By: Melissa Grant
QUEENSLAND, AUS – Queenslanders are strangling their partners and relatives at an alarming rate, in a crime police say is often a precursor to domestic homicide.
Statistics show 239 people have been charged with a non-fatal strangulation, choking and suffocation in a domestic relationship in the six months since the actions became a stand-alone offence in Queensland.
That’s 39 people a month. More than one a day.
All bar five of those charged with the offence have been men.
The crime, which carries a maximum seven years’ imprisonment, was introduced in April in a move to reduce domestic violence and protect victims.
The new charge helps police identify the violent offending regarded as predictive of an escalation in domestic violence including homicide.
Already this year, nine people have been killed in alleged domestic violence incidents in Queensland.
Acting Senior Sergeant Melissa McMahon said the new offence was helping police protect domestic violence victims as it prevented strangulation or suffocation from being written off as an assault.
“The information we present to the magistrate is tightly packaged up as potentially a homicide waiting to happen,” the officer from the Domestic Family Violence and Vulnerable Persons Unit told AAP.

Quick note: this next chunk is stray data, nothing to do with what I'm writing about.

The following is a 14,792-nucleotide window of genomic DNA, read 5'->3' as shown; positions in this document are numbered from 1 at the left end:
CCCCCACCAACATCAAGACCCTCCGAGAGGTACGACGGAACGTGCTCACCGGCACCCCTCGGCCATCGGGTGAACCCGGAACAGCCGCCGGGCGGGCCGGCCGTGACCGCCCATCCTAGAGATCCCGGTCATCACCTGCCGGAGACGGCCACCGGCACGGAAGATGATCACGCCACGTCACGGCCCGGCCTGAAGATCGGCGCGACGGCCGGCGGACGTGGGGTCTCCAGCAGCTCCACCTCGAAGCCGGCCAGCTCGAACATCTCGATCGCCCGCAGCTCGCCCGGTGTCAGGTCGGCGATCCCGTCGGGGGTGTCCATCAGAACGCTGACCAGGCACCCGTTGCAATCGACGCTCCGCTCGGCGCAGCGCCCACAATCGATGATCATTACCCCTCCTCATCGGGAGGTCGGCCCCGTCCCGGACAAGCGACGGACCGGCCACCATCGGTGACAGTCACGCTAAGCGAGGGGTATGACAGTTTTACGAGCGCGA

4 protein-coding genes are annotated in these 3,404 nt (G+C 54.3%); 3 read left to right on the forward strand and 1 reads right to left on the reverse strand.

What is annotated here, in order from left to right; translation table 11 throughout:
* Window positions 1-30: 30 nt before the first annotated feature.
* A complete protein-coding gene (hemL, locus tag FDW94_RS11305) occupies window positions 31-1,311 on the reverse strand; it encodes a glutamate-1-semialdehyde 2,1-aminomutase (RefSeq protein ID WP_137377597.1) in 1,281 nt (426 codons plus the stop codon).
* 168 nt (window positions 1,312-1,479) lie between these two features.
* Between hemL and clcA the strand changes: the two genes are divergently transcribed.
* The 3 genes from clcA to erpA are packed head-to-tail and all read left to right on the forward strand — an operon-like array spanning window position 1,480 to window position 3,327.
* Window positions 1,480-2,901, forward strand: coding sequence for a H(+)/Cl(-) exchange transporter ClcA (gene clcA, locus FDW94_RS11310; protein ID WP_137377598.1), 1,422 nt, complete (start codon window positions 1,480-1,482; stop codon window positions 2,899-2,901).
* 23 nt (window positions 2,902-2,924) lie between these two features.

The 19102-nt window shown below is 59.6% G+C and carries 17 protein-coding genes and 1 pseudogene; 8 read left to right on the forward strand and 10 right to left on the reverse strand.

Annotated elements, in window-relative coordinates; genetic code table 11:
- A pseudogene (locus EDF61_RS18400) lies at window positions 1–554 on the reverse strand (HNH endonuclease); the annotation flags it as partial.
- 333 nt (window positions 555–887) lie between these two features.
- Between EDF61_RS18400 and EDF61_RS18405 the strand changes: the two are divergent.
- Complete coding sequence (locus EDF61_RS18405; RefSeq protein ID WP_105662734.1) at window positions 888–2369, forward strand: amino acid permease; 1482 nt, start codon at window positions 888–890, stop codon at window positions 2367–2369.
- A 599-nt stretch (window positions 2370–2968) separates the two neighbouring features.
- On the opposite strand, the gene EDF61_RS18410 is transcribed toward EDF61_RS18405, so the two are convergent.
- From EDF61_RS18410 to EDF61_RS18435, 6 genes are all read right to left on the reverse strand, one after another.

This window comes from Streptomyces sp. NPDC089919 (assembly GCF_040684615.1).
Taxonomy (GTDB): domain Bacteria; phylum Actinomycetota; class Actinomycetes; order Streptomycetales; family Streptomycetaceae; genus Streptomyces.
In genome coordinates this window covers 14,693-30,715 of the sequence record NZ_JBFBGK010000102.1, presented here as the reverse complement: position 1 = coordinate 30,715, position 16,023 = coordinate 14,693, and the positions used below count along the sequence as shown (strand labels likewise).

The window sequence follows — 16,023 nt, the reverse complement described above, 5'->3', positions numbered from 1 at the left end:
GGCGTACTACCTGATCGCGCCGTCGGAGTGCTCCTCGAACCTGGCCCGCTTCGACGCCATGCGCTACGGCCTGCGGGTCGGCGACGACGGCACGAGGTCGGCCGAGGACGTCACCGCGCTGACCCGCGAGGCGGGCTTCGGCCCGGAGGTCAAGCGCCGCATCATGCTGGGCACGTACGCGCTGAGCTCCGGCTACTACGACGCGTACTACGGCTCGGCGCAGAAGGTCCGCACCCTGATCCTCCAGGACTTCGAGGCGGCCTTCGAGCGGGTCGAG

“The message becomes a lot clearer about how close the offender behaviour was to that potential homicide.”
Proving the charge can be difficult, though a handful of people have already been successfully prosecuted, and police are looking to implement training for officers to help them to detect signs of strangulation.
Acting Snr Sgt McMahon said strangulation was a demonstration of power and control in a relationship.
She said she wasn’t surprised at how many people had been charged with the offence in just six months because police were already aware about the prevalence of the dangerous behaviour.
Queensland parliament introduced landmark laws including the separate offence, which was one of the recommendations on a special domestic violence taskforce.
Amendments were also passed to make domestic violence an aggravating factor on sentence.
* Brisbane: 57
* Southeastern (Logan, Gold Coast): 51
* Southern (Darling Downs, Moreton, Ipswich, Southwest): 40
* Central Queensland (Mackay, Capricornia, Wide Bay): 41
* Northern Queensland (Mt Isa, Townsville, far north): 50
(Statistics from April 19 to October 16. Source: Queensland Police)
National domestic violence helpline: 1800 737 732 or 1800RESPECT. In an emergency call triple-zero.
Article Source: Choking high in Qld, new DV laws reveal